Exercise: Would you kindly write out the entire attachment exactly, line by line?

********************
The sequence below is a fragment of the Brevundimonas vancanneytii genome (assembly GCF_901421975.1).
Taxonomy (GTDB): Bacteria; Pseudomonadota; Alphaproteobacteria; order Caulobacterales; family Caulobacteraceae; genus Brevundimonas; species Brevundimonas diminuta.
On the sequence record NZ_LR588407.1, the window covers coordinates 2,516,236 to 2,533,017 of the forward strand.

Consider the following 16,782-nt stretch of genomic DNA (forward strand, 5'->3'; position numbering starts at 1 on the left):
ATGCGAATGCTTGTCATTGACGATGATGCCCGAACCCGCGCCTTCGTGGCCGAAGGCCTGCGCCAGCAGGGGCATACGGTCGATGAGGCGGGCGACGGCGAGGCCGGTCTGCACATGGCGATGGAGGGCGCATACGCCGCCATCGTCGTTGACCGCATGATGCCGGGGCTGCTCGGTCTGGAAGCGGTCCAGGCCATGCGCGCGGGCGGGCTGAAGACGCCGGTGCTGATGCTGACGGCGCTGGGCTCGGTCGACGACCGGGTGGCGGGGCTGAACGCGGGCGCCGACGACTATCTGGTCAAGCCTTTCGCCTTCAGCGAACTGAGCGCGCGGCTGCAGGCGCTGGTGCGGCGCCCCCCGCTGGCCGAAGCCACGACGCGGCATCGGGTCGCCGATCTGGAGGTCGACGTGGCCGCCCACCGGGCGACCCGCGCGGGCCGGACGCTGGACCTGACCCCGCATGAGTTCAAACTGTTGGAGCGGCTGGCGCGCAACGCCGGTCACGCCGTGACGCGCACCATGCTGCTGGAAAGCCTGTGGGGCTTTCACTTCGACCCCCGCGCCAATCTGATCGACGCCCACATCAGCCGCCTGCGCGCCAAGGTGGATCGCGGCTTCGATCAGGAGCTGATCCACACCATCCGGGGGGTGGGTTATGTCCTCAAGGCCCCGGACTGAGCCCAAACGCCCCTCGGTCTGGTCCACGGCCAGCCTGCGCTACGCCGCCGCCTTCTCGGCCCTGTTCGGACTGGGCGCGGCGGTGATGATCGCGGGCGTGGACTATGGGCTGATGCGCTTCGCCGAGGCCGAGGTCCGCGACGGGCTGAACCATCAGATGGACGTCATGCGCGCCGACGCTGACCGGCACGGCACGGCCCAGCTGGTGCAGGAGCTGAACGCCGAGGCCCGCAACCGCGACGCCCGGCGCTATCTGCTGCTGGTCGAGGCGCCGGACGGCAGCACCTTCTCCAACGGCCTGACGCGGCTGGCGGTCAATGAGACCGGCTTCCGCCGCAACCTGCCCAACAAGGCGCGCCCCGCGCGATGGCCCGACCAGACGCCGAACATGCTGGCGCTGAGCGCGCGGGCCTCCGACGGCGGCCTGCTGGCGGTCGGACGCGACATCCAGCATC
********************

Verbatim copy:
The sequence below is a fragment of the Brevundimonas vancanneytii genome (assembly GCF_901421975.1).
Taxonomy (GTDB): Bacteria; Pseudomonadota; Alphaproteobacteria; order Caulobacterales; family Caulobacteraceae; genus Brevundimonas; species Brevundimonas diminuta.
On the sequence record NZ_LR588407.1, the window covers coordinates 2,516,236 to 2,533,017 of the forward strand.

Consider the following 16,782-nt stretch of genomic DNA (forward strand, 5'->3'; position numbering starts at 1 on the left):
ATGCGAATGCTTGTCATTGACGATGATGCCCGAACCCGCGCCTTCGTGGCCGAAGGCCTGCGCCAGCAGGGGCATACGGTCGATGAGGCGGGCGACGGCGAGGCCGGTCTGCACATGGCGATGGAGGGCGCATACGCCGCCATCGTCGTTGACCGCATGATGCCGGGGCTGCTCGGTCTGGAAGCGGTCCAGGCCATGCGCGCGGGCGGGCTGAAGACGCCGGTGCTGATGCTGACGGCGCTGGGCTCGGTCGACGACCGGGTGGCGGGGCTGAACGCGGGCGCCGACGACTATCTGGTCAAGCCTTTCGCCTTCAGCGAACTGAGCGCGCGGCTGCAGGCGCTGGTGCGGCGCCCCCCGCTGGCCGAAGCCACGACGCGGCATCGGGTCGCCGATCTGGAGGTCGACGTGGCCGCCCACCGGGCGACCCGCGCGGGCCGGACGCTGGACCTGACCCCGCATGAGTTCAAACTGTTGGAGCGGCTGGCGCGCAACGCCGGTCACGCCGTGACGCGCACCATGCTGCTGGAAAGCCTGTGGGGCTTTCACTTCGACCCCCGCGCCAATCTGATCGACGCCCACATCAGCCGCCTGCGCGCCAAGGTGGATCGCGGCTTCGATCAGGAGCTGATCCACACCATCCGGGGGGTGGGTTATGTCCTCAAGGCCCCGGACTGAGCCCAAACGCCCCTCGGTCTGGTCCACGGCCAGCCTGCGCTACGCCGCCGCCTTCTCGGCCCTGTTCGGACTGGGCGCGGCGGTGATGATCGCGGGCGTGGACTATGGGCTGATGCGCTTCGCCGAGGCCGAGGTCCGCGACGGGCTGAACCATCAGATGGACGTCATGCGCGCCGACGCTGACCGGCACGGCACGGCCCAGCTGGTGCAGGAGCTGAACGCCGAGGCCCGCAACCGCGACGCCCGGCGCTATCTGCTGCTGGTCGAGGCGCCGGACGGCAGCACCTTCTCCAACGGCCTGACGCGGCTGGCGGTCAATGAGACCGGCTTCCGCCGCAACCTGCCCAACAAGGCGCGCCCCGCGCGATGGCCCGACCAGACGCCGAACATGCTGGCGCTGAGCGCGCGGGCCTCCGACGGCGGCCTGCTGGCGGTCGGACGCGACATCCAGCATC